engineering and technologyNews

Spider-inspired robots make delicate tasks easier!

We took inspiration from nature, from the architecture of the spider.
We took inspiration from nature, from the architecture of the spider. Photo: Pixabay

Soft robotics engineers at the University of Tartu are building a small robot that resembles a spider’s leg. The fingernail-long leg moves more flexibly than conventional robots. Inspired by nature, such dexterous movements could in the future help rescue people from danger zones and rubble.

Indrek Must, an associate professor of soft robotics at the institute of technology, keeps crickets in his office. Their movements and body structure are inspiring for soft robotics, but the real work is on a robot that mimics a spider. We specifically used the leg of the cucumber green spider, a common species in Estonia, as a model.

“These are pherobots (pheromone robots, ed.), inspired by the external skeleton of a spider. We took inspiration from nature, from the architecture of the spider,” Must said.

A spider, he said, is essentially a large container filled with liquid. “This container is then used to move around, so we mimicked one of the joints in the spider’s leg,” he explained.

A robotic foot touching a flower bud. Photo: Indrek Must

His team, in collaboration with scientists from the Italian Institute of Technology‘s Bioinspired Soft Robotics research group, is now studying the fluids found in spiders’ bodies. A rigid exoskeleton covers the spider’s body, trapping the fluid inside while allowing for flexible movement. “It is this flexibility that we are after and which is lacking in robotics today,” he said.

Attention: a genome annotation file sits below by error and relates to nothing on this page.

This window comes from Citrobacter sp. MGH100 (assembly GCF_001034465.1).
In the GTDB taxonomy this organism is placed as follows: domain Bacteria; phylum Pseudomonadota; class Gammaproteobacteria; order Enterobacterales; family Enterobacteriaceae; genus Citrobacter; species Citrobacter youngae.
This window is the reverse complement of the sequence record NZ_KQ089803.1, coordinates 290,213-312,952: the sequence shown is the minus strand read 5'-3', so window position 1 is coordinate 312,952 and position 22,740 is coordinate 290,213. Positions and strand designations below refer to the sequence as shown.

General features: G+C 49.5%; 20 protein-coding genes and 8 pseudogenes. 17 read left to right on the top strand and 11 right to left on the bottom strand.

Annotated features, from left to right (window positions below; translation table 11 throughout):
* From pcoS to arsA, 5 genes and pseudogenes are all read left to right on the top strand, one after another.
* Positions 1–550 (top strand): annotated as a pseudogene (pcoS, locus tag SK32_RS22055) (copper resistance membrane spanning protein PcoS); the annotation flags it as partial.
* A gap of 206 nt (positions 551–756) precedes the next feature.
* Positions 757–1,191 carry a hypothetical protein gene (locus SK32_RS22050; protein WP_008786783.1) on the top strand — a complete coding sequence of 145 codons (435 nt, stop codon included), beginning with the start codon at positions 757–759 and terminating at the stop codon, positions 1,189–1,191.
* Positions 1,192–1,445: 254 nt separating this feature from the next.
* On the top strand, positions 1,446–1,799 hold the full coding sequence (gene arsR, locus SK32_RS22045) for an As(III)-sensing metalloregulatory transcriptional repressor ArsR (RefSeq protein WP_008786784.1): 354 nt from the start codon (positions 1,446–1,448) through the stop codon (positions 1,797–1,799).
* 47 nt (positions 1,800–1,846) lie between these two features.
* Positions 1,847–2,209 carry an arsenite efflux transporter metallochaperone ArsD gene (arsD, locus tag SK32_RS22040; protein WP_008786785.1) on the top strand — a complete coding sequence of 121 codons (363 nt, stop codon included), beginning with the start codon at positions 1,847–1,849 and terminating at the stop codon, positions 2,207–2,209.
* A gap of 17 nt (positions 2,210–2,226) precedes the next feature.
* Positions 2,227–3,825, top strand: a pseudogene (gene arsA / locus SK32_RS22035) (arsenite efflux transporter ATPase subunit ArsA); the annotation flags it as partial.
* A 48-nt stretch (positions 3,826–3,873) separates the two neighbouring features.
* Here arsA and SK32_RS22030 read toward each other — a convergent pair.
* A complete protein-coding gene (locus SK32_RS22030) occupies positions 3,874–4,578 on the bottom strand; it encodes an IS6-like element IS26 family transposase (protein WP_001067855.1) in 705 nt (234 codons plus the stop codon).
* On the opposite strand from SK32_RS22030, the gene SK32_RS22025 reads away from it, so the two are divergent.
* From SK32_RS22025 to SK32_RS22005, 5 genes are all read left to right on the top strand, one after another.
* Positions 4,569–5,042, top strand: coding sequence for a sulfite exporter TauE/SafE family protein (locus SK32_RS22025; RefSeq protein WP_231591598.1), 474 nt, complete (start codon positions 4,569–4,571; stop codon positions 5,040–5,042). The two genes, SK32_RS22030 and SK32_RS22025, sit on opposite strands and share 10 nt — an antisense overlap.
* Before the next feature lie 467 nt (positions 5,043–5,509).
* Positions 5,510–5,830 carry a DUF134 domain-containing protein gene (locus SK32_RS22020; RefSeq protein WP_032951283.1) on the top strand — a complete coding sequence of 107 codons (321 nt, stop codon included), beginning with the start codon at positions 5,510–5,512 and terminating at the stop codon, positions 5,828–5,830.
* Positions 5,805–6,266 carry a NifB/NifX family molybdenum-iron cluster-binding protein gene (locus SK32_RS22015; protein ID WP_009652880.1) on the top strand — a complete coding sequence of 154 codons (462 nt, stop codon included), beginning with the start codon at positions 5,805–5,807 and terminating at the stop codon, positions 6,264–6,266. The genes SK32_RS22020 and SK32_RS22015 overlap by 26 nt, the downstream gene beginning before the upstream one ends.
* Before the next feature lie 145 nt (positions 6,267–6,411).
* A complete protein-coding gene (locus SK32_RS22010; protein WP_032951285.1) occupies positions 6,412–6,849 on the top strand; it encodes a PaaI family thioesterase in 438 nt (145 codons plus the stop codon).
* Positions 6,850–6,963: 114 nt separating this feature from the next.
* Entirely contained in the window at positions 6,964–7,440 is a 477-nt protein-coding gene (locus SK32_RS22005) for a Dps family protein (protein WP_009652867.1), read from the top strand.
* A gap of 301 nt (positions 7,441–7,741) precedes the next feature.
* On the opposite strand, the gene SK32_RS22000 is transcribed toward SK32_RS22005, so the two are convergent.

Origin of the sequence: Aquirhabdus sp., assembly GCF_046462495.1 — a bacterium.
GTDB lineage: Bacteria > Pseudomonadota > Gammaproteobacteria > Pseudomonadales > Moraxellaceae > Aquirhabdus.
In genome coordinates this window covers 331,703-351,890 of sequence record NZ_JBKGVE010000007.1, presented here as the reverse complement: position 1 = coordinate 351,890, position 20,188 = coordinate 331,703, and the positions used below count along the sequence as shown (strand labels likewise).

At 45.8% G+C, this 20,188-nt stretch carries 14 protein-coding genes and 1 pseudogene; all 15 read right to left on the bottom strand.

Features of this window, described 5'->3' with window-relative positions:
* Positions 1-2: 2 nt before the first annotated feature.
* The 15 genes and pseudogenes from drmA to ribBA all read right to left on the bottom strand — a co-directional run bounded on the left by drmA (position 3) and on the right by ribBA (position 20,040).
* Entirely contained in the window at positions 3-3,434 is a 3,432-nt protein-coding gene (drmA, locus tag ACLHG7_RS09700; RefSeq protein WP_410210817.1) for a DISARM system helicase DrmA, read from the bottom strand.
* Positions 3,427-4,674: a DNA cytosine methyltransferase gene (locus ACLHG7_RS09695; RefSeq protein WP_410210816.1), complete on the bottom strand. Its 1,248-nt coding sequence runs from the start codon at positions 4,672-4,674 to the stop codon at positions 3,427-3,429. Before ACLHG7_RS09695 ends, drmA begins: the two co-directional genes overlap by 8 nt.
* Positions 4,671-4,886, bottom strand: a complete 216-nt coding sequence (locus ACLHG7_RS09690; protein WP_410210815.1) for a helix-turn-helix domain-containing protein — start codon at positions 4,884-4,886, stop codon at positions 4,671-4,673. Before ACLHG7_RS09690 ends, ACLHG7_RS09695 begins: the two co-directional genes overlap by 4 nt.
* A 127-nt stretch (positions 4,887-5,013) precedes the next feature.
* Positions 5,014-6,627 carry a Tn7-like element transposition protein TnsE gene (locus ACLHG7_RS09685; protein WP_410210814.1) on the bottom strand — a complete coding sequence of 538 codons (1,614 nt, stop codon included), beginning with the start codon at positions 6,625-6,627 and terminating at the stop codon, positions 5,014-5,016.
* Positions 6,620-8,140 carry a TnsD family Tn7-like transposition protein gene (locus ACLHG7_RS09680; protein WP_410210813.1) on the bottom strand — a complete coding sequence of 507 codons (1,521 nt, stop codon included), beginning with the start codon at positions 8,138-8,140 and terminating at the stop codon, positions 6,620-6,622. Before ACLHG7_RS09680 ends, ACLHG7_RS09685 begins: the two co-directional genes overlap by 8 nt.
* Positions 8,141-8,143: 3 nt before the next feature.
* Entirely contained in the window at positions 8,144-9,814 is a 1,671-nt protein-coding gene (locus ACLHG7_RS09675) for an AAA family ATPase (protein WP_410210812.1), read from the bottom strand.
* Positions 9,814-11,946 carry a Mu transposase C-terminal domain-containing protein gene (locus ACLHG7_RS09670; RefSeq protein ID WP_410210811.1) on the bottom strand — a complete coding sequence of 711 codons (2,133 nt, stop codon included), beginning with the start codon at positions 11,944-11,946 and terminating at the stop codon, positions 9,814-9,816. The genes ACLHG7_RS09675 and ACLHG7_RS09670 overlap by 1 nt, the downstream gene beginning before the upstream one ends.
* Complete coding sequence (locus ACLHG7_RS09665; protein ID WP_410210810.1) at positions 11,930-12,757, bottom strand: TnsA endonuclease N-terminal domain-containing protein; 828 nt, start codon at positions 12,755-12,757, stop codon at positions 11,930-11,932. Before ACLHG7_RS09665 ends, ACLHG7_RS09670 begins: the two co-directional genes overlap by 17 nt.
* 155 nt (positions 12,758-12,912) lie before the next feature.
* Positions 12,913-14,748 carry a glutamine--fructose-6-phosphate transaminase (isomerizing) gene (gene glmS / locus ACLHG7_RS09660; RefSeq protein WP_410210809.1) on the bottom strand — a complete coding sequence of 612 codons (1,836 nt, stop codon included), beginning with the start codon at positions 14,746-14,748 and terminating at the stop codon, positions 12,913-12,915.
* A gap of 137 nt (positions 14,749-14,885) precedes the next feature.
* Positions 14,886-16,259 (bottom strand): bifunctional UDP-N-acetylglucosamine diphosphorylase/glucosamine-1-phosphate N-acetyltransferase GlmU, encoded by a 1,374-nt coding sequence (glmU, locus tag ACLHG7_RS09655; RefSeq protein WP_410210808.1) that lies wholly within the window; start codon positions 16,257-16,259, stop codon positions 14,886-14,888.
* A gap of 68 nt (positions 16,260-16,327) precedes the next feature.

“For bioinspiration, or inspiration from nature, it makes sense to look at what evolution has managed to achieve in its few billion years and take the best functional nuggets from there,” Kadri-Ann Valdur, a technology junior researcher, added. In other words, the working group is not trying to imitate a spider or some other species, but the idea, according to Valdur, is to find the most useful and exciting parts of each species and combine them with existing technical solutions.

The working group drew inspiration from the spider’s physique. Source: Indrek Must

Valdur 3D printed the outer skeleton of a robot leg during her internship at the Italian Institute of Technology. In addition to the exoskeleton, the foot has both a muscle that allows movement and a tendon that connects the muscle to the exoskeleton. Valdur claims that an electrolyte solution, which conducts electricity, connects all these parts. It is the solution that makes the robotic leg flexible and dexterous.

“Spiders are particularly adept at moving in nature and complex environments. Examples of complex environments include disaster areas and rubble. There, everything around you is constantly changing and has very different characteristics. It is the movement that uses the body that is effective,” Must said. A soft robot also has a smart body – the robot’s movement is a result of its own construction and composition.

“These are delicate situations: interactions with, for example, nets or natural objects such as flowers and flower buds,” Valdur said, referring to a specific model that Tartu is developing.

Indrek Must and Kadri-Ann Valdur published their research in the journal Advanced Functional Materials.

A robotic foot picking up a flower pollen. Source: Indrek Must and Kadri-Ann Valdur

This article was originally published on the Estonian Public Broadcasting online news portal ERR – Novaator. Written in Estonian by Airika Harrik, it was later published in English, editor Kristina Kersa

Small robots are super interesting, aren’t they?! Read more from our webpage about How would a nanodrone be beneficial for inspecting crops?

Read more

Get our monthly newsletterBe up-to-date with all the latest news and upcoming events